Zubaidah Bhello has visited colleges, decided New York University is her top pick, and plans to become a dermatologist.
And she’s only 10 years old.
Bhello is part of a bold new experiment at a Staten Island elementary school that attempts to prepare students for life after high school as soon as possible — even as early as kindergarten. The school, P.S. 21, has built college preparedness into its curriculum and launched its new college and career center on Thursday.
“It helps you with college and getting ready for the next grade,” Bhello said. “And it helps you pick what you want to be when you grow up.” (Bhello determined, for instance, that dermatology is “less disgusting” than some other medical jobs.)
The new center, a first floor room adorned with college pennants and bean bag chairs, is meant to be a hub of college-related activities. Students may come to take a virtual tour of Harvard, or meet with students from nearby Wagner College.
While even the youngest learners are expected to participate in college activities, students at different ages will have different tasks, Principal Anthony Cosentino said. Kindergarteners design college pennants, while fifth graders create digital portfolios that explain their background, goals and what it will take to get there.
The purpose of the center is twofold: Energize students about their futures and use that excitement to help them stay on track academically. For instance, if a student decides she wants to become a mechanical engineer after visiting the center, she will work harder to master fractions and ratios, reasons Cosentino.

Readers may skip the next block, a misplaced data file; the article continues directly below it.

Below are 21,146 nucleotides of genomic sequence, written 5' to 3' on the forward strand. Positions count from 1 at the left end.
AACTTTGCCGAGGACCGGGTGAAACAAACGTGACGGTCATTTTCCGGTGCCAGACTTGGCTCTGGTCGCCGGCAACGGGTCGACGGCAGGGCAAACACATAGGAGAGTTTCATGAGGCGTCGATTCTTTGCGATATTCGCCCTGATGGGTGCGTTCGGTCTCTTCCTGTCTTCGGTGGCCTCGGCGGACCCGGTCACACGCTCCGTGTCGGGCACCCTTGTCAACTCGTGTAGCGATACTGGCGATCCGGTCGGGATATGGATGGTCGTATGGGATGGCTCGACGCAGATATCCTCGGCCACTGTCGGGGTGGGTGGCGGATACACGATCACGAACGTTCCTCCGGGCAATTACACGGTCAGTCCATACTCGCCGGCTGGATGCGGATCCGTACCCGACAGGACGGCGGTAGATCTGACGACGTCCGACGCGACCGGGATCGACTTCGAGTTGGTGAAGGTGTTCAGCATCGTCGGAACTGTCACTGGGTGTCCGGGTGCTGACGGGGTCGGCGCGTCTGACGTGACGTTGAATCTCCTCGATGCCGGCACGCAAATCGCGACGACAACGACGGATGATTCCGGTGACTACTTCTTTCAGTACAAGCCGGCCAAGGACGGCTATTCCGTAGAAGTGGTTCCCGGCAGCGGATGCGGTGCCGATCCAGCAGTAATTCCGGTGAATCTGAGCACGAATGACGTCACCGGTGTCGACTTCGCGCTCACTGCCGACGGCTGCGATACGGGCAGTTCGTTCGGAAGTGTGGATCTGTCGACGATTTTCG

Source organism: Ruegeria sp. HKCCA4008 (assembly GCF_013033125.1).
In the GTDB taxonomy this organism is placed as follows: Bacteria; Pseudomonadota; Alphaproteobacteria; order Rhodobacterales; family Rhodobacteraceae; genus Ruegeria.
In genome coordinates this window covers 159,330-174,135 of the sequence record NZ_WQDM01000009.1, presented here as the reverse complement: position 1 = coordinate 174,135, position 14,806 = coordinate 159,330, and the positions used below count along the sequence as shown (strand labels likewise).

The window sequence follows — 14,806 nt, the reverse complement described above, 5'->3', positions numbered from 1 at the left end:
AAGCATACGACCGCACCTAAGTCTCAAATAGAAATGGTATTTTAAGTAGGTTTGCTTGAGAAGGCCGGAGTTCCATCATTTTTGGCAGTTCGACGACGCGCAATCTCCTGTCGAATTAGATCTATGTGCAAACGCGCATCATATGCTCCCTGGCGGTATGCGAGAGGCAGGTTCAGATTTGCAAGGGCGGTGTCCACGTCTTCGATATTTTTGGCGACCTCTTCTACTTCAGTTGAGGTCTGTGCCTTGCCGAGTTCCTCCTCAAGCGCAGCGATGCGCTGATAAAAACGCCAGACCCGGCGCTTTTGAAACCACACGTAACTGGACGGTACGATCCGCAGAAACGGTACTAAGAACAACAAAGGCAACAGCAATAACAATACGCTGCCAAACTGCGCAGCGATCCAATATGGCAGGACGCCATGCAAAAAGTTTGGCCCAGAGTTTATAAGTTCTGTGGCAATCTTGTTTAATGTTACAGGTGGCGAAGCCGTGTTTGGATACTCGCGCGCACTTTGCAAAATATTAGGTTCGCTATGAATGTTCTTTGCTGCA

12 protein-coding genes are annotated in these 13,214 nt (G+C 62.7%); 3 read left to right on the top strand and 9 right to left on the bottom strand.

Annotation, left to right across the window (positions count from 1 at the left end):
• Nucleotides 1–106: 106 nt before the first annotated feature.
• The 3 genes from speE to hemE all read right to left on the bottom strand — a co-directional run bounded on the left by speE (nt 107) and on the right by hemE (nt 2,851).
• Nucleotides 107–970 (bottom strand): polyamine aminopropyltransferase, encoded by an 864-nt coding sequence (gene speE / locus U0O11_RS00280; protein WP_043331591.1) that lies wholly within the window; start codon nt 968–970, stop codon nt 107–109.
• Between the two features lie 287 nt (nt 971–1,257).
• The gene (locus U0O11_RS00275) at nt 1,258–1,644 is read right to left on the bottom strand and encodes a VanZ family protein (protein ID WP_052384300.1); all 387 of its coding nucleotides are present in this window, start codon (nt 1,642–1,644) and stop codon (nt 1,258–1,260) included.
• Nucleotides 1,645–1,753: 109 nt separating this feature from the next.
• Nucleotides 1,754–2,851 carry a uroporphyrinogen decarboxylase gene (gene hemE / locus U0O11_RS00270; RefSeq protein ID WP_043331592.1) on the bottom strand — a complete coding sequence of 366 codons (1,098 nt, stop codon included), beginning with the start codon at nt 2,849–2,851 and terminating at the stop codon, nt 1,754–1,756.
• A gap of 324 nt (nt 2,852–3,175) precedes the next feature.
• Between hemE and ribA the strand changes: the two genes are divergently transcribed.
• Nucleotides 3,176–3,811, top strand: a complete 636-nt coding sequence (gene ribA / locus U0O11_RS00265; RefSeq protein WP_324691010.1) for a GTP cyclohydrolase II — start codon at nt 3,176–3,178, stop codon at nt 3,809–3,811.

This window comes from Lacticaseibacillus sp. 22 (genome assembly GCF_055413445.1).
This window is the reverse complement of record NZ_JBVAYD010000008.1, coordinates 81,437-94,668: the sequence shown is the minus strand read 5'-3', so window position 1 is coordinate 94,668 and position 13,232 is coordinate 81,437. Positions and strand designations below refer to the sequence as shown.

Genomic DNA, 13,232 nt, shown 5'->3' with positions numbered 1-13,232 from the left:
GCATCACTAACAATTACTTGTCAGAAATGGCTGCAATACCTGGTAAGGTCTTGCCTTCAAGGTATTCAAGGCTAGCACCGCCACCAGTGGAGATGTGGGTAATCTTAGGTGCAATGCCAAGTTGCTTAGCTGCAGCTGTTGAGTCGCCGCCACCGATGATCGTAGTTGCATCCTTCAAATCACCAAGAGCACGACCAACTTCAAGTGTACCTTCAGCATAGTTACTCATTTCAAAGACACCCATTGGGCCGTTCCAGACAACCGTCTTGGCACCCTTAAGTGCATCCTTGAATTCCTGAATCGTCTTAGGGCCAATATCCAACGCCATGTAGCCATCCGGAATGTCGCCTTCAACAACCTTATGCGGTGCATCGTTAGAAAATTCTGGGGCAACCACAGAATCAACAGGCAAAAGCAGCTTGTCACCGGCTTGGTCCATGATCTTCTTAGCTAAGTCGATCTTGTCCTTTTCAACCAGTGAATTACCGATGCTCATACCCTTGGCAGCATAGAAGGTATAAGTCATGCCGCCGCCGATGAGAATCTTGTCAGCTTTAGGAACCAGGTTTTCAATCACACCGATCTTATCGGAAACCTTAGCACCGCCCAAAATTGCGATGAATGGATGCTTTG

“The world is too complex and diverse of a place where a kid should just be told, ‘You just need to do it for a test.’” Cosentino said. “That’s unacceptable. Kids need to know what are they learning, why are they learning it, and how this will impact them down the road.”
The early focus on college is a new attempt to solve an old problem: By the time many students leave high school, they have often been falling off-track for years. Only about 64 percent of New York City graduates are considered “college-ready,” or are qualified to avoid remedial classes at CUNY colleges. Students at P.S. 21 may be particularly at risk for falling behind. Last year, 100 percent of students at the school were in poverty.
P.S. 21 staff work with a local middle school, high school and Wagner to make sure the program is as relevant as possible. A staff member from Wagner College visits P.S. 21 on Thursdays to coordinate college-related activities, such as a research project about the college, tours of campus, and tickets to basketball games. And students from the college, high school, and the middle school mentor the elementary school students.
“This is about helping young people see real pathways from one part of their education, to another part of their education, to their futures as adults,” said Deputy Chancellor Phil Weinberg, who attended the center’s grand opening on Thursday.
Jade Johnson, a fifth-grade student at P.S. 21, nodded vigorously when asked if she enjoyed the college field trips. Johnson, who wants to be an emergency medical technician, said they helped her picture what it will be like to attend college someday.
“We can see other kids, how they’re working hard and stuff,” Johnson said. “When I see that, I want to be just like that.”
If students change their mind about their dreams and aspirations, that is perfectly natural, Cosentino said. The idea is to give education a purpose so students will have something to strive for in school, he said.
“It’s not just about college,” Cosentino said. “It’s about kids setting goals for themselves.”